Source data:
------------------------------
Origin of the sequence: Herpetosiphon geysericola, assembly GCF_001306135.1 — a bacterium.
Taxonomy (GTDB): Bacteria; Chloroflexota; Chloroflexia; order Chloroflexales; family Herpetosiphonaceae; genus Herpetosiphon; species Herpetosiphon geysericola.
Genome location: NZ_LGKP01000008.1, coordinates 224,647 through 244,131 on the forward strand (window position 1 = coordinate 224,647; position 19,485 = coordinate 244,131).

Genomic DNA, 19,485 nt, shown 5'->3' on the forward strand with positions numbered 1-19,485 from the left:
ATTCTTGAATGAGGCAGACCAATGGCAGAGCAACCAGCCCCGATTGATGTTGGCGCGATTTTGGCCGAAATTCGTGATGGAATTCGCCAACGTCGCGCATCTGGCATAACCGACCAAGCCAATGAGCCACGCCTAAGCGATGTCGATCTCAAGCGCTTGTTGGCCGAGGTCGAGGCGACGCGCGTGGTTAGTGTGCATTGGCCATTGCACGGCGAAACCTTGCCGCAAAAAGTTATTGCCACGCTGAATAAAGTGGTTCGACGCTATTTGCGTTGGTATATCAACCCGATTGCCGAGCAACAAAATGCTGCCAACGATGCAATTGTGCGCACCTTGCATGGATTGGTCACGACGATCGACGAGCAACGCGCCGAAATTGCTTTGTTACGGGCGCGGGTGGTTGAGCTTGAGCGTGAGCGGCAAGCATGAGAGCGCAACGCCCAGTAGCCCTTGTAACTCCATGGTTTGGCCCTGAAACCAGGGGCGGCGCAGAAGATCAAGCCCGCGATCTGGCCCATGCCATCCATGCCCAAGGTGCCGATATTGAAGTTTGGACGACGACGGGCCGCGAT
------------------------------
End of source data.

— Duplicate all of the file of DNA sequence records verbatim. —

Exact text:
Origin of the sequence: Herpetosiphon geysericola, assembly GCF_001306135.1 — a bacterium.
Taxonomy (GTDB): Bacteria; Chloroflexota; Chloroflexia; order Chloroflexales; family Herpetosiphonaceae; genus Herpetosiphon; species Herpetosiphon geysericola.
Genome location: NZ_LGKP01000008.1, coordinates 224,647 through 244,131 on the forward strand (window position 1 = coordinate 224,647; position 19,485 = coordinate 244,131).

Genomic DNA, 19,485 nt, shown 5'->3' on the forward strand with positions numbered 1-19,485 from the left:
ATTCTTGAATGAGGCAGACCAATGGCAGAGCAACCAGCCCCGATTGATGTTGGCGCGATTTTGGCCGAAATTCGTGATGGAATTCGCCAACGTCGCGCATCTGGCATAACCGACCAAGCCAATGAGCCACGCCTAAGCGATGTCGATCTCAAGCGCTTGTTGGCCGAGGTCGAGGCGACGCGCGTGGTTAGTGTGCATTGGCCATTGCACGGCGAAACCTTGCCGCAAAAAGTTATTGCCACGCTGAATAAAGTGGTTCGACGCTATTTGCGTTGGTATATCAACCCGATTGCCGAGCAACAAAATGCTGCCAACGATGCAATTGTGCGCACCTTGCATGGATTGGTCACGACGATCGACGAGCAACGCGCCGAAATTGCTTTGTTACGGGCGCGGGTGGTTGAGCTTGAGCGTGAGCGGCAAGCATGAGAGCGCAACGCCCAGTAGCCCTTGTAACTCCATGGTTTGGCCCTGAAACCAGGGGCGGCGCAGAAGATCAAGCCCGCGATCTGGCCCATGCCATCCATGCCCAAGGTGCCGATATTGAAGTTTGGACGACGACGGGCCGCGAT